Three people died and more than 260 were hurt by the explosions.
Plus an MIT police officer was shot and killed as the bombing suspects tried to run.
One couple from Washington County was there when it all happened and they're going back again this year.
Roger Quimby was stopped about three quarters of a mile from the finish line after the bombs went off.
His wife was waiting for him on Boylston Street.
They couldn't find each other for around an hour, finally reaching each other through a text.
That time was filled with chaos and emotion.
They're headed back to Boston this weekend, so Roger can get ready for the 118th Boston Marathon.
Roger says he just wants to cross that finish line.
They are prepared for the extra police presence and strict bag regulations.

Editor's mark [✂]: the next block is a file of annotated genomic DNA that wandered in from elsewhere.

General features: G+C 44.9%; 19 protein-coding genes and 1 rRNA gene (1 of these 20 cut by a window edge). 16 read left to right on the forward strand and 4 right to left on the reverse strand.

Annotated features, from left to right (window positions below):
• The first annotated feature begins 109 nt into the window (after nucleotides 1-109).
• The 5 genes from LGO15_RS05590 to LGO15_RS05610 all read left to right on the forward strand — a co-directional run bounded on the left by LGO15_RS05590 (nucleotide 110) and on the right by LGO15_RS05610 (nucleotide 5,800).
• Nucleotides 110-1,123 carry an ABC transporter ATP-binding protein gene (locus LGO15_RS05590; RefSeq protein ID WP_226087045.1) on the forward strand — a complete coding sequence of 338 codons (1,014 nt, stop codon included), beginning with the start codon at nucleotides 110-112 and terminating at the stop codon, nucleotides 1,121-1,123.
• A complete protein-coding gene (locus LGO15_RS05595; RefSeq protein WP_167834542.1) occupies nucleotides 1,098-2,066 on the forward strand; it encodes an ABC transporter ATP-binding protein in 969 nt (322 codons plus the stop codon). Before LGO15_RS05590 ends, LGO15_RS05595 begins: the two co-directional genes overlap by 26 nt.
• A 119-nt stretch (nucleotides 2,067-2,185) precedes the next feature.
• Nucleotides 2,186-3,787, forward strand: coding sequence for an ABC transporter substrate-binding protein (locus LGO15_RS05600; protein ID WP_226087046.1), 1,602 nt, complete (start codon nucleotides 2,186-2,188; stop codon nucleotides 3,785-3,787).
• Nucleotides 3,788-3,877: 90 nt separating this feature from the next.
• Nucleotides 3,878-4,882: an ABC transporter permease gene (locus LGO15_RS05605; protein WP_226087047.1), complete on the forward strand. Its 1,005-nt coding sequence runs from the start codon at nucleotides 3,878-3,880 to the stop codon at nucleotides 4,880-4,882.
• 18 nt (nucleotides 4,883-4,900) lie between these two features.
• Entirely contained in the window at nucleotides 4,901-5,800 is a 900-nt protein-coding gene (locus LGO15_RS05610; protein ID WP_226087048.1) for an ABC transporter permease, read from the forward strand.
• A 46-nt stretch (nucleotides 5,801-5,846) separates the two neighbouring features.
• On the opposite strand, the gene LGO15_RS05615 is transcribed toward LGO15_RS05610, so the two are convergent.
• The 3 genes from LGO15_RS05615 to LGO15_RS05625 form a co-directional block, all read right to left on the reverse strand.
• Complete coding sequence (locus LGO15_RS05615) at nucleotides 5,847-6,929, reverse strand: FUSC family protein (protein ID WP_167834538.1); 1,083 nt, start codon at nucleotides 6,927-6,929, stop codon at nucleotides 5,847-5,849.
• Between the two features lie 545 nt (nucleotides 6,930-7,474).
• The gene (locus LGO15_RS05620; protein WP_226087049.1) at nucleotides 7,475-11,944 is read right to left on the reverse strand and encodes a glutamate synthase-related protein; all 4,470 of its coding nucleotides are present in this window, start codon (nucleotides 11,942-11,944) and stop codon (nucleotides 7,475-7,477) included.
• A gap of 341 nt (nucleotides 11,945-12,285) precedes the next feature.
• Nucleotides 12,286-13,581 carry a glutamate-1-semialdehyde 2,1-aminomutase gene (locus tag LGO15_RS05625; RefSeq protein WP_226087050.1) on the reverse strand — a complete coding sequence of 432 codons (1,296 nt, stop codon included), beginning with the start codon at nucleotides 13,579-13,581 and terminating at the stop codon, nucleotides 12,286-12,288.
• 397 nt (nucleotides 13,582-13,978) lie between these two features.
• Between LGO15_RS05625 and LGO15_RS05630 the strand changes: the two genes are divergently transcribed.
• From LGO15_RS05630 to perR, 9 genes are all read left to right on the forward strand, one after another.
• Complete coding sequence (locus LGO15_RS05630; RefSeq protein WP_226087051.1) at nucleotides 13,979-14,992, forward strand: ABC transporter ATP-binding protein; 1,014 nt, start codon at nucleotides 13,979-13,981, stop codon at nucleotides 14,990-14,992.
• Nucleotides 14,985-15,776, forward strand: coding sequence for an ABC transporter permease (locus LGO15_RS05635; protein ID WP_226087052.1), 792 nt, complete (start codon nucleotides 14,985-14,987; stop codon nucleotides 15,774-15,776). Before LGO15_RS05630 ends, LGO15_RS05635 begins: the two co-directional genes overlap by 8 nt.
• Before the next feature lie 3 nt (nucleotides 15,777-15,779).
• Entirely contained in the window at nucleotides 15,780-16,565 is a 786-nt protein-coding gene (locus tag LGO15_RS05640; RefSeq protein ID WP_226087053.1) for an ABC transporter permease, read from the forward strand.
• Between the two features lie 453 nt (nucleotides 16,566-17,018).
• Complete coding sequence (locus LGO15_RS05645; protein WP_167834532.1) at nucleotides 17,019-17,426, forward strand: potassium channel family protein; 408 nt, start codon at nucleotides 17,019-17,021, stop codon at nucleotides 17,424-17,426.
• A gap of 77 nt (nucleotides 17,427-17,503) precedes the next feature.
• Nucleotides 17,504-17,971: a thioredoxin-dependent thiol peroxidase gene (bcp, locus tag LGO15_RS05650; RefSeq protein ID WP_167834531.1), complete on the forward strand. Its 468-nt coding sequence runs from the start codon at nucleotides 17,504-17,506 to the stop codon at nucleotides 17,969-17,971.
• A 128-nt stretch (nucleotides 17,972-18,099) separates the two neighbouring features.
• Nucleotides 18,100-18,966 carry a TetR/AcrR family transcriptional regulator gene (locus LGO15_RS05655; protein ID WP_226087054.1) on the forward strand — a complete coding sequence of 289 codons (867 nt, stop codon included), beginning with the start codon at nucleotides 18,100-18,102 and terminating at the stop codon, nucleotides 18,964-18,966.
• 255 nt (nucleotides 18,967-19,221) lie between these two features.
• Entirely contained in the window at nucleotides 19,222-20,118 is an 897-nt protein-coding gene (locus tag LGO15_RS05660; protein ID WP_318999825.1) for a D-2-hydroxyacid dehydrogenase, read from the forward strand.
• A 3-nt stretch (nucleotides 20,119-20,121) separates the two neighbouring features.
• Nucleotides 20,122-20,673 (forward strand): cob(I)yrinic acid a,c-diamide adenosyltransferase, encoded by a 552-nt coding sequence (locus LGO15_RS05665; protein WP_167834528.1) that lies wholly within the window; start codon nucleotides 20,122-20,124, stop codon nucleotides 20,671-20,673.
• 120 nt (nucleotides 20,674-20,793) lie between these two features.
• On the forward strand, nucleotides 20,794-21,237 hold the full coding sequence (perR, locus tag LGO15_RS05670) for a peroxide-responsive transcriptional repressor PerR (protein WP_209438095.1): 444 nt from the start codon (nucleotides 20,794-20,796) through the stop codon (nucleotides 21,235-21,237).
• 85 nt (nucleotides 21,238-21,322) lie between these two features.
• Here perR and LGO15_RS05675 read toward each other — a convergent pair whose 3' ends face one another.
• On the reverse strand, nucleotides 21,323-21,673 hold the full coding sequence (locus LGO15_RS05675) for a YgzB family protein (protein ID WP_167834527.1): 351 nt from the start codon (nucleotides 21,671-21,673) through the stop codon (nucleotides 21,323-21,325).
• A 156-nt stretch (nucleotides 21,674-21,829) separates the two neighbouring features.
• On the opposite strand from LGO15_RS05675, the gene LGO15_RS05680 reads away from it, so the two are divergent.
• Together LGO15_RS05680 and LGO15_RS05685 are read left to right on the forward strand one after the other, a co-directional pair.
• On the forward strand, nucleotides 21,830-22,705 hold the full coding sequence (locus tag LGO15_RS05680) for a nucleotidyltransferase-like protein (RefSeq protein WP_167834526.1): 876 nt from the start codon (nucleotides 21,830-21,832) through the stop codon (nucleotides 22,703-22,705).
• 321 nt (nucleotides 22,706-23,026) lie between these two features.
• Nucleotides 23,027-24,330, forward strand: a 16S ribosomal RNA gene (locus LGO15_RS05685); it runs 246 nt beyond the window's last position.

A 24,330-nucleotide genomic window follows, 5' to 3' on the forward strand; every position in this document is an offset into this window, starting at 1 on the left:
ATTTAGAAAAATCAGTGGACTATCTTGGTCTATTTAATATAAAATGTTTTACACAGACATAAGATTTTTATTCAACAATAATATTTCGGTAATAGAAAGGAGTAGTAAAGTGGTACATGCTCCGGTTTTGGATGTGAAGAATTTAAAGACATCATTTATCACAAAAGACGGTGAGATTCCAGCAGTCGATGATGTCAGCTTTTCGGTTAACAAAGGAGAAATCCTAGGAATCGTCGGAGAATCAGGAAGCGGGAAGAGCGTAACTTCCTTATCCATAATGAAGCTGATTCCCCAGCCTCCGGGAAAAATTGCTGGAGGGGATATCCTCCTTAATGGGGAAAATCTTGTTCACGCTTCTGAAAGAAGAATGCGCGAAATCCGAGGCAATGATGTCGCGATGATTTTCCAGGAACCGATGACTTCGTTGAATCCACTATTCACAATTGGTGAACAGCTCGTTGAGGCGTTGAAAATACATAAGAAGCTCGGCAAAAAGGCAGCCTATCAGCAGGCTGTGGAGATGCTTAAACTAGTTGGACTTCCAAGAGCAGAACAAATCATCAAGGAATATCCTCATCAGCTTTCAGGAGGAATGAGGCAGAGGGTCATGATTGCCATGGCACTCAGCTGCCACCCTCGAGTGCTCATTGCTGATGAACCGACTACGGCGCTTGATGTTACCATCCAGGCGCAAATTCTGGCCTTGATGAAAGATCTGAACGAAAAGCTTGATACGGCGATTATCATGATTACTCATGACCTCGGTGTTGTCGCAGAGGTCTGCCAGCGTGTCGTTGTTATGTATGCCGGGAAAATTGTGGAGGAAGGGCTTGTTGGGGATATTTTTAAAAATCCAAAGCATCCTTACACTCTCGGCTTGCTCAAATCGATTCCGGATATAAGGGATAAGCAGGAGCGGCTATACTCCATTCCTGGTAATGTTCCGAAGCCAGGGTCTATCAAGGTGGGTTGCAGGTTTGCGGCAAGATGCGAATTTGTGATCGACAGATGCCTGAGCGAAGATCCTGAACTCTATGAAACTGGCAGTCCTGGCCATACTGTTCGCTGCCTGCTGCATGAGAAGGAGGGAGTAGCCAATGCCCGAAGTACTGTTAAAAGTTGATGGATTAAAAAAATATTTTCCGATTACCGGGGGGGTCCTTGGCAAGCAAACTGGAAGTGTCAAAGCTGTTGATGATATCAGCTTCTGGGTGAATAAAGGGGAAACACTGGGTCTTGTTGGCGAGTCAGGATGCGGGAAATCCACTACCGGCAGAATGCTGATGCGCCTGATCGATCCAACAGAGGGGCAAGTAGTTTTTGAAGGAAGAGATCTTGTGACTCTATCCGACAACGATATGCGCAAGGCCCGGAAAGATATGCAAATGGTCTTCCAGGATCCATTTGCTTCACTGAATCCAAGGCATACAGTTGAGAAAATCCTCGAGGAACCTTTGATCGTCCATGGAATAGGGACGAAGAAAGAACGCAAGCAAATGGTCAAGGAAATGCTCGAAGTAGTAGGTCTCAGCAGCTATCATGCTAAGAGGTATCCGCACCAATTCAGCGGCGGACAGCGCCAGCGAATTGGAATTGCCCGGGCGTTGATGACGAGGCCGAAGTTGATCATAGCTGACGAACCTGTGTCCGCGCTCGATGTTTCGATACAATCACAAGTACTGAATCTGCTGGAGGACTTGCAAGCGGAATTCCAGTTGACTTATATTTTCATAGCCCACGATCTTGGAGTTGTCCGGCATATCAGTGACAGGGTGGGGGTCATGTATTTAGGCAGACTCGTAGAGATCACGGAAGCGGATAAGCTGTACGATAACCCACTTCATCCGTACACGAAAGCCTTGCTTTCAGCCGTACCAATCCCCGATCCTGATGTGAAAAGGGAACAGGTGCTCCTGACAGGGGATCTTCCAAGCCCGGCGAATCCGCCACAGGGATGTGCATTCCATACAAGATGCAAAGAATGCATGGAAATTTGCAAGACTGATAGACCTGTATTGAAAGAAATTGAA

But they don't mind.
They're rather excited, knowing now it's even a stronger city from when they left it.
"I didn't have any idea how bad it was, but I knew she was down there - ambulances coming, flying up past you, the sirens. Just emotional, it was at the time, not knowing," says Roger.
"It's going to be Boston strong this year, everyone is going to be there, you can't do that in Boston," says Marsha.
More than 30,000 runners are gathering next week for the race.
26.2 miles of spectators cheering.
Roger says it's a unique experience and he can't wait to run again.
Roger says this may be his last marathon, running 13 throughout his life already and 58 half marathons.
He says runners are a specific breed of people who support each other, especially after such a tragic event.
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